Penny Dreadful, Season 2, Episode 10, “And They Were Enemies”
Written by John Logan
Directed by Brian Kirk
Airs Sundays at 10 pm (ET) on Showtime
Penny Dreadful concludes its second season with one of its most emotionally wrought episodes in memory. There is no victory here for our monstrous players and worst of all, they find themselves alone.
Last week, Vanessa (Eva Green) told Dr. Frankenstein (Harry Treadaway) that he deserved to be loved, and love and acceptance have always been sought by these ghoulish characters. While they previously have been able to lean on each other to form their own twisted little family unit, by the time the end credits roll on “And They Were Enemies”, these characters find themselves scattered to the winds. In the end, it seems they must all walk alone, as Ethan (Josh Hartnett) writes to Vanessa near the ending.
Wrapping up the season’s overall plotline much earlier in the episode than expected, “And They Were Enemies” finds Vanessa facing off against Satan, only Satan takes the form of the giant Vanessa-like puppet that Evelyn Poole (Helen McCrory) has crafted. To be blunt, it’s a terribly silly scene. Even for a show that thrives on its over the top charms, watching a character get into a verbal argument with a puppet that looks exactly like her is always going to play silly. But give credit to the consistently remarkable Eva Green, who somehow manages to make it all work. She unleashes a torrent of verbal incantations and curses and is able to crush Satan Puppet Vanessa’s stupid puppet face. R.I.P., Satan (I guess?).
Her benefactor defeated, Evelyn loses any real power she had left — which is exactly what her treacherous daughter Hecate (Sarah Greene) has been waiting for. Hecate opens a door that Ethan, in full werewolf form, is behind (having sadly killed Danny Sapani’s Sembene). Ethan rushes in, tearing Evelyn’s throat out but stopping himself from attacking Vanessa. From here, Dr. Frankenstein, Sir Malcolm (Timothy Dalton), and Lyle (Simon Russell Beale) kill off the remaining witches. Beale gets to utter the wonderful line, “Never underestimate the power of a queen with lovely hair, my dear,” before dispensing with a witch who has him by the throat. The only person left standing is Hecate, who burns the castle down and heads off to parts unknown.
One might expect this to be the end of the episode, but there’s still a half-hour remaining. Writer and showrunner John Logan uses the rest of the runtime to shatter the remaining characters into pieces. John Clare (Rory Kinnear) is still trapped in a cell in the wax museum basement. His former employers turned captors try to sweet-talk the monster into joining their scheme to display unfortunate freaks like himself to the public. He listens intently, only to rip the bars from their hinges and murder the wax museum owner and his rather awful wife. He leaves their blind daughter left alive to find their bodies.
Victor tries to go claim Lily (Billie Piper) back from Dorian (Reeve Carney), but the two laugh at him to the point that he shoots them both in rage. Of course, Lily and Dorian are both immortals, and the gunshots do little more than making them bleed all over their nice white outfits. Rather than kill Victor, they let him live, so that he may be tormented by the knowledge that he helped create a master race of immortals intent on taking over the world. “You will know terror,” Lily warns, then she and Dorian dance the night away. These two are the only characters to get anything close to a “happy” ending this season, and the shot of them waltzing around Dorian’s gallery while adorned in blood-soaked clothes is wonderfully wicked.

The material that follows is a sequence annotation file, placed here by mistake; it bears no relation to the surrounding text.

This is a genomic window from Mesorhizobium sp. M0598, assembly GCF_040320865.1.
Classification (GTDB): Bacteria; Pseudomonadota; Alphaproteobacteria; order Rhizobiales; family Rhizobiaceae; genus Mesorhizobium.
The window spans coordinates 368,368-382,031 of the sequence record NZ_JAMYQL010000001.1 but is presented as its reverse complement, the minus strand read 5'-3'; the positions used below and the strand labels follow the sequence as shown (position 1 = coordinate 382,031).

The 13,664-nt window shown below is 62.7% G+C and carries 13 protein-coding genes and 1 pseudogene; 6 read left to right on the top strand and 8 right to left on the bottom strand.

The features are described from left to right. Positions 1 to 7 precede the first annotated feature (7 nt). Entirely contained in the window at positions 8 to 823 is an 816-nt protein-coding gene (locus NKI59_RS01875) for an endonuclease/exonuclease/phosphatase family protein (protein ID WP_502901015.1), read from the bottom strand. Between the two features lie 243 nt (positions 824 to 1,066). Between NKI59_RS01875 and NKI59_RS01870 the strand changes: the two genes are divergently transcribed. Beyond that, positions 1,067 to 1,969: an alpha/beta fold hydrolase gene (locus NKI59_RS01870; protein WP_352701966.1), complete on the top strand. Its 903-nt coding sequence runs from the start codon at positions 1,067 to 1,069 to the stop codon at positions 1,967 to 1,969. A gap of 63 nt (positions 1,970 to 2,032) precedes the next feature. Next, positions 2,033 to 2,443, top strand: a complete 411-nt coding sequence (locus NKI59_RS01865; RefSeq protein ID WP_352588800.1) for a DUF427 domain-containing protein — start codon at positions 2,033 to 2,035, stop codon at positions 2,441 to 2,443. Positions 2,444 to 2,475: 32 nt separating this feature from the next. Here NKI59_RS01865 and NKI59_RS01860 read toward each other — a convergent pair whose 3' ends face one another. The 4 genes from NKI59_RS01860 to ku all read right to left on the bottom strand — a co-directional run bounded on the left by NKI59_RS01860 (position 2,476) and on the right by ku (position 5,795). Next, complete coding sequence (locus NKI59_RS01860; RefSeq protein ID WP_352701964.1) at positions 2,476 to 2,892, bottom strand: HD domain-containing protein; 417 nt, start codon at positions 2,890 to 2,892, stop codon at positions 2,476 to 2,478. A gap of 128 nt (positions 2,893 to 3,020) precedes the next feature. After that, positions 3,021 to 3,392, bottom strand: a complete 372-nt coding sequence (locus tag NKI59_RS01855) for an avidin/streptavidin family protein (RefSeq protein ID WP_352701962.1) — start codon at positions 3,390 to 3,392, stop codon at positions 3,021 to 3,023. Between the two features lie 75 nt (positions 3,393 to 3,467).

It’s all emotionally down-hill from here. Sir Malcolm is taking Sembene’s body back to Africa. Ethan confesses to being a murderer and is headed back to America in a cage. And poor, tragic John Clare heads off to the Arctic on an ice-encrusted ship, much like his character in Mary Shelley’s source novel. Before he departs though, he and Vanessa share a lovely, melancholy scene. “When you have stood in blood for long enough, what is there left but to wade to a desolate shore,” he tells Vanessa, then tearfully begs her to come with him. But Vanessa cannot — she feels she brings misery and death to those she associates with and doesn’t want to see such a fate befall the creature. “I think you are the most human man I have ever known,” she tells him. It’s a heartfelt, exquisitely beautiful scene, acted perfectly by Green and Kinnear. The series would do well to have them share scenes more often.
If they’re ever reunited that is. Because Vanessa is the most alone creature of them all by season’s end. She no longer even has her faith to turn to, as she tosses her crucifix into the fireplace in the dark, lonely mansion that once was filled with her friends. It ends season two on a particularly dour note, even for a show so steeped in gothic romanticisms. It’s also a striking conclusion: every single character (still alive, or at least undead) now finds him or herself in a vastly different place from where the season began. By doing this, Logan may have cracked the solution to making his ensemble more compelling and imperative. Penny Dreadful has always been about Vanessa Ives, but with the manner in which “And They Were Enemies” concludes, audiences of the show may find themselves actually invested in the fates of the rest of the characters as well. And what a wonderful, refreshing change that would be. Season three has many potentially exciting places to go, and hopefully will deliver. To quote The Bride of Frankenstein, here’s to a new world of gods and monsters.